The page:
Google Patents Needle-Free Blood Draw Technology


In September, Google’s Life Sciences Division announced that it would be launching a major research and development initiative aimed at improving diabetes care through technology. At that time, Google had already made digital health headlines when it unveiled a pair of contact lenses that double as a continuous glucose monitor. Google’s contact lenses have since been licensed to Novartis for commercialization, and will likely be the first non-invasive glucose monitor available to diabetics in the US. This advance in non-invasive glucose monitoring is one that medical device firms had already spent millions in R&D efforts trying to accomplish, but where they failed, Google prevailed. Now, with credibility and respect firmly in its court, pharmaceutical companies are lining up to ink R&D deals with Google. The company has partnered with DexCom to miniaturize traditional continuous glucose monitors, and Sanofi in a multi-year initiative focused on moving glucose meters and insulin pens into the 21st century by connecting them to a cloud-based disease management platform.


Last week, Google was issued a patent for yet another potentially game-changing technology developed by its diabetes team. Like all Google patents, it’s important to keep in mind that Google owns patents on thousands of technologies, some of which move through the development pipeline and become commercial products, while others never leave the lab. Its newest invention is a needle-free method of drawing blood. Google has invented a system that uses gas propulsi0n to fire a small micro-particle down a tube and into the tip of a user’s finger. The tube itself is negatively pressurized, which causes it to immediately draw a drop of blood into the chamber once the skin has been penetrated. The real-world question that Google’s patent leaves unanswered is how it compares to a traditional needle from a pain perspective. Diabetes tends to have poor disease management adherence and many suggest that it is because users are required to endure daily finger pricks, which can be painful. A new method of measuring glucose would certainly benefit diabetics, but for it to be worth the effort of rolling out a new technology, the average pain score associated with drawing blood this way will need to be significantly lower than using a traditional needle.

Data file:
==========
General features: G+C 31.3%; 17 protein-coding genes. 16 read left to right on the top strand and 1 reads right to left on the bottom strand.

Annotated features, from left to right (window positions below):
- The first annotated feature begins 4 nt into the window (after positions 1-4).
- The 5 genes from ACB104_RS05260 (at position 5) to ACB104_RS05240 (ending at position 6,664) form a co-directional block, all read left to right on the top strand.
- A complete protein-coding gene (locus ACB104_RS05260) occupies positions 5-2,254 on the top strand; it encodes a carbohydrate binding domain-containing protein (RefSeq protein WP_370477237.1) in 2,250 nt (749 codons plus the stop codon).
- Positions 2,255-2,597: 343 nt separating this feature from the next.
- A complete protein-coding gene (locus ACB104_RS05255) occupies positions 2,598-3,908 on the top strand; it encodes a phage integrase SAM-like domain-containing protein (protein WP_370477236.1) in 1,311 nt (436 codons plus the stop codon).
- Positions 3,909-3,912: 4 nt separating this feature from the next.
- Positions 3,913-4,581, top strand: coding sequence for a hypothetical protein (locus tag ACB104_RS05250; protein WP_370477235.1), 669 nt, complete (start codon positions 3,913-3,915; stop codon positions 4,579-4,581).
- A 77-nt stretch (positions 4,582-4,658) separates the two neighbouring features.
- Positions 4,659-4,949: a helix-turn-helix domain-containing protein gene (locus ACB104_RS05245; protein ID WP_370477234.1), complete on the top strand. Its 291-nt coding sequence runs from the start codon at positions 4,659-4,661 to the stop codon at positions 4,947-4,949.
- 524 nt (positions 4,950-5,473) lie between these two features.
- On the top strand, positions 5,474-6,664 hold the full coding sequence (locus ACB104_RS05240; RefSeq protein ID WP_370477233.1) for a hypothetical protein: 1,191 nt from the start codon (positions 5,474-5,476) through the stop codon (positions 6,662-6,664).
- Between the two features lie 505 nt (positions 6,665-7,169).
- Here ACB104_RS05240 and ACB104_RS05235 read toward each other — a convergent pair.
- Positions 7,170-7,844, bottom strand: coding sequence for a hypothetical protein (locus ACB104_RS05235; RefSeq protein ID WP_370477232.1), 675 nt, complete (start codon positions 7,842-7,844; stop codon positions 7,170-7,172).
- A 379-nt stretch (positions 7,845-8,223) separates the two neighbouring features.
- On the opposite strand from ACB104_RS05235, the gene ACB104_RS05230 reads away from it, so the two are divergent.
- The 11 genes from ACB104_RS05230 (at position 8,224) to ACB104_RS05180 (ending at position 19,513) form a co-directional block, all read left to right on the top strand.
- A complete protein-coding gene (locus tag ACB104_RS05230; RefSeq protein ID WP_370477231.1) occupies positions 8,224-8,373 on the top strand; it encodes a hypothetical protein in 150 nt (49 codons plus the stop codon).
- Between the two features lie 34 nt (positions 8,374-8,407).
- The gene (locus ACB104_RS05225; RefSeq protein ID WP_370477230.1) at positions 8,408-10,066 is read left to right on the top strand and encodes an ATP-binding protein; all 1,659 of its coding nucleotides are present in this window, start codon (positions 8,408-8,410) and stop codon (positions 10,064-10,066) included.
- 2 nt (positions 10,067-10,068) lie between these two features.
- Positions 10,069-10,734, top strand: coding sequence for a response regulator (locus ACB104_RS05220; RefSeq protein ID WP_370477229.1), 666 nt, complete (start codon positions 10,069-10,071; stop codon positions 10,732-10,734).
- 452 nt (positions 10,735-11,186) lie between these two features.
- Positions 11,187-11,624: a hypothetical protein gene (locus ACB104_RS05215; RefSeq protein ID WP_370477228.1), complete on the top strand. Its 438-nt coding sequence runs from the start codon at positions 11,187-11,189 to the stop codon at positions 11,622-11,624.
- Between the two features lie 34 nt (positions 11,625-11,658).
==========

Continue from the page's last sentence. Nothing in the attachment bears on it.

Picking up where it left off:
Google’s patent goes on to indicate that the technology could be incorporated into a lancet-shaped device, or it could be built into a wrist-worn medical device that could be programmed to automatically check glucose levels at a certain frequency.

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